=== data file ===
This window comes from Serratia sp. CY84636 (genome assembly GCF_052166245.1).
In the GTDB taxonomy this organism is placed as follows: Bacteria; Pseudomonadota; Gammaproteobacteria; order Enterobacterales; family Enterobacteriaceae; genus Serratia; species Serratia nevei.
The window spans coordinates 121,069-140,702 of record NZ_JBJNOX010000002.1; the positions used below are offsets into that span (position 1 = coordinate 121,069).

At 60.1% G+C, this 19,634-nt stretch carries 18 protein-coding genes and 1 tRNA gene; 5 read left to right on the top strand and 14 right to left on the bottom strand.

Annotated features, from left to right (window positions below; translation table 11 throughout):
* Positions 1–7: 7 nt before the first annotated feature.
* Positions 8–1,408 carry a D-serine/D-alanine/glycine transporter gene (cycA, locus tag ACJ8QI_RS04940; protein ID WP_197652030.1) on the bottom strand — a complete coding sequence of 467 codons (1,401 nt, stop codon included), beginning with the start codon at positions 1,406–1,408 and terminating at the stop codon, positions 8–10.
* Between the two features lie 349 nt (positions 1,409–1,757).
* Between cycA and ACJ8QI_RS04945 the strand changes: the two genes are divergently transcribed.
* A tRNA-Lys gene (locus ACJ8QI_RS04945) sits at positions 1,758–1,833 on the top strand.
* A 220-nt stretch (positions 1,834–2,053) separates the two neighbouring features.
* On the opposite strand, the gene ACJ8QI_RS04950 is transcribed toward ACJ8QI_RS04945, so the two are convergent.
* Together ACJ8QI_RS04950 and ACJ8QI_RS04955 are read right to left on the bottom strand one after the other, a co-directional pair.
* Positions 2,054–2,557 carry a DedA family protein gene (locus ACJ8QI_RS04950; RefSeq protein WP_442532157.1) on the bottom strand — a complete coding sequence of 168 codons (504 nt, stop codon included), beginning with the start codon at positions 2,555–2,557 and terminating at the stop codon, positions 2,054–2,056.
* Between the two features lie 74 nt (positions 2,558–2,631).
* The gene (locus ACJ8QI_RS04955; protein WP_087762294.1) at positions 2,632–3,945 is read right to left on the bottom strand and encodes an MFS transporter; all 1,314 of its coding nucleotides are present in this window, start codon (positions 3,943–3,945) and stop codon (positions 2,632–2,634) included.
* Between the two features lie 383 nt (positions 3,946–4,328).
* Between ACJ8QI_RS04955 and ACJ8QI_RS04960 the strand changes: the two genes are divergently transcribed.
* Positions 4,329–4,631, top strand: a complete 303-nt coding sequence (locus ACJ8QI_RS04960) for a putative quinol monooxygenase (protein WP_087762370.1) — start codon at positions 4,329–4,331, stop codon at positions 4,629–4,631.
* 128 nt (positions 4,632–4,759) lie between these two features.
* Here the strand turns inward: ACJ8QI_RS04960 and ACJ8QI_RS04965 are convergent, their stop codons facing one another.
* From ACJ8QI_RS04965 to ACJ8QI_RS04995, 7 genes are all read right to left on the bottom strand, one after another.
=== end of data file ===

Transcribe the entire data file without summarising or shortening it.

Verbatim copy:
This window comes from Serratia sp. CY84636 (genome assembly GCF_052166245.1).
In the GTDB taxonomy this organism is placed as follows: Bacteria; Pseudomonadota; Gammaproteobacteria; order Enterobacterales; family Enterobacteriaceae; genus Serratia; species Serratia nevei.
The window spans coordinates 121,069-140,702 of record NZ_JBJNOX010000002.1; the positions used below are offsets into that span (position 1 = coordinate 121,069).

At 60.1% G+C, this 19,634-nt stretch carries 18 protein-coding genes and 1 tRNA gene; 5 read left to right on the top strand and 14 right to left on the bottom strand.

Annotated features, from left to right (window positions below; translation table 11 throughout):
* Positions 1–7: 7 nt before the first annotated feature.
* Positions 8–1,408 carry a D-serine/D-alanine/glycine transporter gene (cycA, locus tag ACJ8QI_RS04940; protein ID WP_197652030.1) on the bottom strand — a complete coding sequence of 467 codons (1,401 nt, stop codon included), beginning with the start codon at positions 1,406–1,408 and terminating at the stop codon, positions 8–10.
* Between the two features lie 349 nt (positions 1,409–1,757).
* Between cycA and ACJ8QI_RS04945 the strand changes: the two genes are divergently transcribed.
* A tRNA-Lys gene (locus ACJ8QI_RS04945) sits at positions 1,758–1,833 on the top strand.
* A 220-nt stretch (positions 1,834–2,053) separates the two neighbouring features.
* On the opposite strand, the gene ACJ8QI_RS04950 is transcribed toward ACJ8QI_RS04945, so the two are convergent.
* Together ACJ8QI_RS04950 and ACJ8QI_RS04955 are read right to left on the bottom strand one after the other, a co-directional pair.
* Positions 2,054–2,557 carry a DedA family protein gene (locus ACJ8QI_RS04950; RefSeq protein WP_442532157.1) on the bottom strand — a complete coding sequence of 168 codons (504 nt, stop codon included), beginning with the start codon at positions 2,555–2,557 and terminating at the stop codon, positions 2,054–2,056.
* Between the two features lie 74 nt (positions 2,558–2,631).
* The gene (locus ACJ8QI_RS04955; protein WP_087762294.1) at positions 2,632–3,945 is read right to left on the bottom strand and encodes an MFS transporter; all 1,314 of its coding nucleotides are present in this window, start codon (positions 3,943–3,945) and stop codon (positions 2,632–2,634) included.
* Between the two features lie 383 nt (positions 3,946–4,328).
* Between ACJ8QI_RS04955 and ACJ8QI_RS04960 the strand changes: the two genes are divergently transcribed.
* Positions 4,329–4,631, top strand: a complete 303-nt coding sequence (locus ACJ8QI_RS04960) for a putative quinol monooxygenase (protein WP_087762370.1) — start codon at positions 4,329–4,331, stop codon at positions 4,629–4,631.
* 128 nt (positions 4,632–4,759) lie between these two features.
* Here the strand turns inward: ACJ8QI_RS04960 and ACJ8QI_RS04965 are convergent, their stop codons facing one another.
* From ACJ8QI_RS04965 to ACJ8QI_RS04995, 7 genes are all read right to left on the bottom strand, one after another.